• Surgery: People who undergo bariatric or gastric bypass surgery for weight loss and those with sections of the small intestine removed (resection) are at higher risk.
  • Darker skin: Less vitamin D is produced during sun exposure in darker skin compared to lighter skin, as the melanin in darker skin blocks and absorbs sunlight before it can initiate vitamin D production.
  • Excessive sunscreen use
  • Malabsorption disorders
  • Age: As people age, their skin’s 7-dehydrocholesterol levels (which play a crucial role in the synthesis of vitamin D) decrease, accompanied by changes in the skin. Older people are also more prone to spending extended periods indoors.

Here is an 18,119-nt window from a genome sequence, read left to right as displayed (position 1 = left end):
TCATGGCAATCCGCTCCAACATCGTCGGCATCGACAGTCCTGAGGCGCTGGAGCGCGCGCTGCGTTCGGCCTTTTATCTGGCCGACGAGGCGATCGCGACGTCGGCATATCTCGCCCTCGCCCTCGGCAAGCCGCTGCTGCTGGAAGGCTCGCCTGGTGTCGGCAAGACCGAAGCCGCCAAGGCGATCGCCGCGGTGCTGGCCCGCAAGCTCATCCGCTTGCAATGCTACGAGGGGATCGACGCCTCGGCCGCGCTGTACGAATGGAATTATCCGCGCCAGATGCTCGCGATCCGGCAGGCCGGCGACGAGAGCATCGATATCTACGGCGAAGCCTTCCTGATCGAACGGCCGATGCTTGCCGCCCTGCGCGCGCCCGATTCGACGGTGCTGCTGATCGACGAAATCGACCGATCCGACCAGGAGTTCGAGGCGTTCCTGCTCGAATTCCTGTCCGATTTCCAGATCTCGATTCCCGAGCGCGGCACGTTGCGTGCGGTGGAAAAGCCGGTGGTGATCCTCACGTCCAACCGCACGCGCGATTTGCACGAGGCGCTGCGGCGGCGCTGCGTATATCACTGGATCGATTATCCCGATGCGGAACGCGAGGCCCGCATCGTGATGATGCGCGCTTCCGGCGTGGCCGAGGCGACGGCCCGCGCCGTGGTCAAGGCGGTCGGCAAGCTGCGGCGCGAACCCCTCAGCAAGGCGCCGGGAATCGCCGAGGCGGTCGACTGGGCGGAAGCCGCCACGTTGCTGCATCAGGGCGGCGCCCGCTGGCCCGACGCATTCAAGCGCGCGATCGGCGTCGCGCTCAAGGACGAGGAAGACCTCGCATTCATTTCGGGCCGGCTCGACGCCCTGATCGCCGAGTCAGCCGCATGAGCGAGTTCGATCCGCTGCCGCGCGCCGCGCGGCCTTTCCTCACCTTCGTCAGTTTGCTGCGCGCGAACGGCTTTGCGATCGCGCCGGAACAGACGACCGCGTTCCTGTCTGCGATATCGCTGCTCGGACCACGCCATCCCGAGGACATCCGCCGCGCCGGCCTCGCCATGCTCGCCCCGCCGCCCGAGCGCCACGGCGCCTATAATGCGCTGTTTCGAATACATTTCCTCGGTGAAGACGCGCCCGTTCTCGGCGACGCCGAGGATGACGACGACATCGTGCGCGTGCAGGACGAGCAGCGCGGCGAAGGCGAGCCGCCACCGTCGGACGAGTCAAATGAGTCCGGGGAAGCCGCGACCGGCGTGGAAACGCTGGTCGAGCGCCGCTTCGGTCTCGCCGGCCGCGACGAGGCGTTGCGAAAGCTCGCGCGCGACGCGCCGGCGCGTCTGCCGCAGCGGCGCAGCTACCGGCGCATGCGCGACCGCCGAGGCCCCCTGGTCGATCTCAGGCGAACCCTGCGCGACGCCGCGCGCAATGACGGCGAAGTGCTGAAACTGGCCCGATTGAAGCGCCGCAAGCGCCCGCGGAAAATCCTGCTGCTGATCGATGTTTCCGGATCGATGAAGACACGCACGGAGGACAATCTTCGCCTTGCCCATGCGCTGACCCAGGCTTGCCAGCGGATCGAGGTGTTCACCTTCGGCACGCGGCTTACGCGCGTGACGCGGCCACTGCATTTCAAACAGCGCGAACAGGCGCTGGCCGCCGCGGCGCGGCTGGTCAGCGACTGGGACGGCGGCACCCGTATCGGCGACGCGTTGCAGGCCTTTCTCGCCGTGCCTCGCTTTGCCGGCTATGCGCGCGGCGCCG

• Certain medical conditions: Some conditions can hinder the body’s ability to synthesize or absorb sufficient vitamin D.
  • Lactose intolerance: Milk is usually fortified with vitamin D.
  • Vegan or vegetarian diets

To address vitamin D deficiency, increasing consumption of vitamin D-rich foods is often insufficient, prompting doctors to recommend supplements. The available forms of vitamin D supplements include vitamins D2 and D3 and calcidiol. The prescribed dosage varies based on factors such as severity, age, weight, and pregnancy status. The following table contains the suggested average daily dosages. The levels of 25-hydroxyvitamin D, or 25(OH)D, in the blood are used to measure vitamin D status.